08 March 2018

Hammersmith – neither state nor anarchist

With apologies to the late great Lemmy Kilmister, a convinced anarchist as well as a top-class musician, the political society named for Hammersmith was not an anarchist one. William Morris, the Pre-Raphælite father of guild socialism, is often glossed as an ‘anarchist’ or a ‘libertarian socialist’, but he deliberately rejected such labels for himself, even though he maintained friendships with several prominent anarchists such as Pyotr Kropotkin.

What are we to make of this, then? Guild socialism did have a profound impact on subsequent generations of ‘libertarian socialist’ and ‘anarchist’ thinkers, to be sure. And it was in direct reaction against state socialist Edward Bellamy’s nationalist enthusiasm that Morris wrote News from Nowhere (on which work I will have a blog post at a later time). So why, then, did William Morris feel it necessary to distance himself from anarchism explicitly, repeatedly and with enough insistence that he withdrew Hammersmith from the Socialist League over the latter’s anarchist turn? Indeed, Morris set out the programme for the Hammersmith socialists explicitly as ‘neither state socialists nor anarchists’. What was the rationale there?

Morris brought two major charges against the anarchists of his day. Firstly, that even the ‘left’ anarchists with whom he worked and most closely associated in the League had a ‘thin’ understanding of the human personality, one which could be easily detached from its social moorings. On the epistemological level, Morris thought it impossible in the first place to consider the individual, as the anarchists wanted to do, in isolation from her social status, relationships and physical surroundings. On the normative level, Morris’s Christian background – even after he had foregone it to a degree – would not permit him to take leave of the conviction that human beings are complex, irrational, often short-sighted and contradictory, subject to a ‘variety of temperament, capacity and desires’. This insufficiency demanded the presence of what Morris himself called a ‘social conscience’ or a ‘public conscience’, which the best anarchists – like Kropotkin – recognised in theory but not in practice.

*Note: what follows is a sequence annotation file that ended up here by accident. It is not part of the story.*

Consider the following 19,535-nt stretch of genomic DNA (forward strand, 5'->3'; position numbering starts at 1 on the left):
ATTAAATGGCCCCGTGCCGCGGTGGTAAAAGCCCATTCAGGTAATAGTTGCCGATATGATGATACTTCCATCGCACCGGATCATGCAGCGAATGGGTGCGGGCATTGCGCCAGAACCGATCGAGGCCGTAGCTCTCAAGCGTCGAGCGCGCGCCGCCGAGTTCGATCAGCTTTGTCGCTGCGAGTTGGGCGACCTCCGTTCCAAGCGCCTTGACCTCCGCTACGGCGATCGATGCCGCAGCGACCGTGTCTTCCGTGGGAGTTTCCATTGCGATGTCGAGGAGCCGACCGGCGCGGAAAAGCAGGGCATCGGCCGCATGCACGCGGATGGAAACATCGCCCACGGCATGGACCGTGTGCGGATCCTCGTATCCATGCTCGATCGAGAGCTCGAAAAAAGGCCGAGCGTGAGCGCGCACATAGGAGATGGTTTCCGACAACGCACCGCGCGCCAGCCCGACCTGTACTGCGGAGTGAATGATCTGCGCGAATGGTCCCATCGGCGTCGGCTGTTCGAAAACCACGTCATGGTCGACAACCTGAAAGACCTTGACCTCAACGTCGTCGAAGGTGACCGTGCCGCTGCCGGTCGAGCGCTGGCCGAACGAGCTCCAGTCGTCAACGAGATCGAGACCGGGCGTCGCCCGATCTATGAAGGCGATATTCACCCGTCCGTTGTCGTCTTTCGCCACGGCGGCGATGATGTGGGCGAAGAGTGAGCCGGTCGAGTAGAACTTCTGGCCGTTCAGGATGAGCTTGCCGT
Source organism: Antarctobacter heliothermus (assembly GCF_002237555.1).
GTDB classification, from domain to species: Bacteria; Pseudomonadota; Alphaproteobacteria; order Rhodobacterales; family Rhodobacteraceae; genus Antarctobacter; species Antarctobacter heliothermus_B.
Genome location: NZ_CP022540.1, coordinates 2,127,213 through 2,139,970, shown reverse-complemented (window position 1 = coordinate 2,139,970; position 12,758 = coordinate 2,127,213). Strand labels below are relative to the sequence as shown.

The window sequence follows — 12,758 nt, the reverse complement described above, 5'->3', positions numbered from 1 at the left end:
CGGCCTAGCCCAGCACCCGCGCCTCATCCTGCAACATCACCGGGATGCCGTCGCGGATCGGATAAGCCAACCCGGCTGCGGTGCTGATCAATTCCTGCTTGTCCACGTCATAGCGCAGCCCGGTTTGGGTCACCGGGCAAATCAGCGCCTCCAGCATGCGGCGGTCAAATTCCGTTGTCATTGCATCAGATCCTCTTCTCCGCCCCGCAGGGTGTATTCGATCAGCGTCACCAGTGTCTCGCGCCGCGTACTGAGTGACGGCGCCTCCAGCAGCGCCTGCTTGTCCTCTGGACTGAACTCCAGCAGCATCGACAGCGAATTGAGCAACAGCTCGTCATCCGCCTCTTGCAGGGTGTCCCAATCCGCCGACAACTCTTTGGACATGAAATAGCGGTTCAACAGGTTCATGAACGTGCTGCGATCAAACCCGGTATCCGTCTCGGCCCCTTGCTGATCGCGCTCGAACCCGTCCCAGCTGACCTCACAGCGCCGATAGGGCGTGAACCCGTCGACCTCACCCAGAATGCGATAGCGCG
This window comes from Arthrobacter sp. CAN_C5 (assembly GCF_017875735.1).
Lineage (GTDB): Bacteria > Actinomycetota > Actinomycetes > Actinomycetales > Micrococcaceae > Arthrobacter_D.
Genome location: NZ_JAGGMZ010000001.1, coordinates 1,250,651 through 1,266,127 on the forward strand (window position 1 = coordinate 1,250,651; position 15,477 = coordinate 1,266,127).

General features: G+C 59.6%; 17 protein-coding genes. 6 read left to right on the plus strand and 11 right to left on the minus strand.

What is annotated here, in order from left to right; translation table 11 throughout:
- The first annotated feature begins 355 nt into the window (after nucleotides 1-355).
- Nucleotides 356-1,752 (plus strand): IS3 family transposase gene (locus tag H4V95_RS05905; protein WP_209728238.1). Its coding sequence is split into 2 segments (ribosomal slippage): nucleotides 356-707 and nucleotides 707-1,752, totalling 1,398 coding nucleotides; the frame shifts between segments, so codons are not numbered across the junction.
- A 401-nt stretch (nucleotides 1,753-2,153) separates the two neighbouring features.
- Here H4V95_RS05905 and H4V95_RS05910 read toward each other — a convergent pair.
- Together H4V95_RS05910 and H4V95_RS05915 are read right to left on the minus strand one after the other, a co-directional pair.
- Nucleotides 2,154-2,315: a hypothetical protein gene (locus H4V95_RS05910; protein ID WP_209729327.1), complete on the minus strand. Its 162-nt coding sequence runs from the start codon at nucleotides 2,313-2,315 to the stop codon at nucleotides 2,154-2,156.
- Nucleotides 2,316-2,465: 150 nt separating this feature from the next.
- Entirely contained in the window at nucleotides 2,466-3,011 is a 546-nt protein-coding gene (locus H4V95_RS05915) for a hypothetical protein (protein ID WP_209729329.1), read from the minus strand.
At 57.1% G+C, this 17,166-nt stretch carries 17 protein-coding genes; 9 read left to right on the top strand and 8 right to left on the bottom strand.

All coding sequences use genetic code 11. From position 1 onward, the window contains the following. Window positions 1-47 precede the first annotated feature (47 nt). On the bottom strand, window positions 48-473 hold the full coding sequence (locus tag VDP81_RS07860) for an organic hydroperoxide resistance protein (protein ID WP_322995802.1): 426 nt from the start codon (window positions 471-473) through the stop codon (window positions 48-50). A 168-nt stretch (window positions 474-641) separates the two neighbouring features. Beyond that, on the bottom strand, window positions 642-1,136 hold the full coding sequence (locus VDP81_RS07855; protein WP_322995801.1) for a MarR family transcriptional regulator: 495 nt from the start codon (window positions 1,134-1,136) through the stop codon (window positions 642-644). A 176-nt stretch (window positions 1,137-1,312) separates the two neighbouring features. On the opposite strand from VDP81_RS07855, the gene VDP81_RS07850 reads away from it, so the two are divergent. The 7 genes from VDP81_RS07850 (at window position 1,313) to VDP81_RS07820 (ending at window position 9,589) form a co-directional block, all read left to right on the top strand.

Secondly, and on a related note, Morris came to observe that the tactics of political violence used by anarchists were counter-productive to the goals they claimed to want to achieve, and ultimately reactionary both in their consequences and in the assumptions of human nature and political action that underlay them. To tell the truth, Morris was quite prescient here: this is a problem which particularly continues to plague modern anarchists. Morris deeply mistrusted anarchist attitudes toward authority and violence, even though on the surface his critiques of the state seemed to overlap heavily with anarcho-communist ones.

A third difference between Morris and the anarchists – as well as the Marxists – may lie in the differences of their approaches to history. Morris thought, in keeping with his High Tory tutor John Ruskin, that there was something very much worth recovering in the ancient English traditions. Else, he would not have appealed to the peasants’ revolts of bygone days, to Islamic art, to the traditions of mediæval epic poetry and romance that would lead him to pioneer the modern fantasy novel. Kropotkin in particular had no use for this kind of synthesis; for him the past was always the location of exploitation and alienation in more primitive forms. Liberation was to be sought in the present. For Morris, by contrast, though the distant, meaningful and spiritual past was not to be imitated, traces and indications of a purer and more noble way of life were to be sought there.

It is perhaps a little too easy and a little too pat to write off Morris as a refusenik and a ‘splitter’. Just as with his æsthetic-political commitments, Morris’s own attitudes toward authority and political violence were complex and not easy to unpack in a simple or easily-categorised way, except possibly to say that he was an anti-imperialist perhaps even before he was a socialist. The fact that his proto-guild socialism was, shall we say, apophatically defined should not detract from the clarity of his vision, even if that vision was primarily to be seen in his written works and visual artwork, rather than in the form of a political manifesto.

No comments:

Post a Comment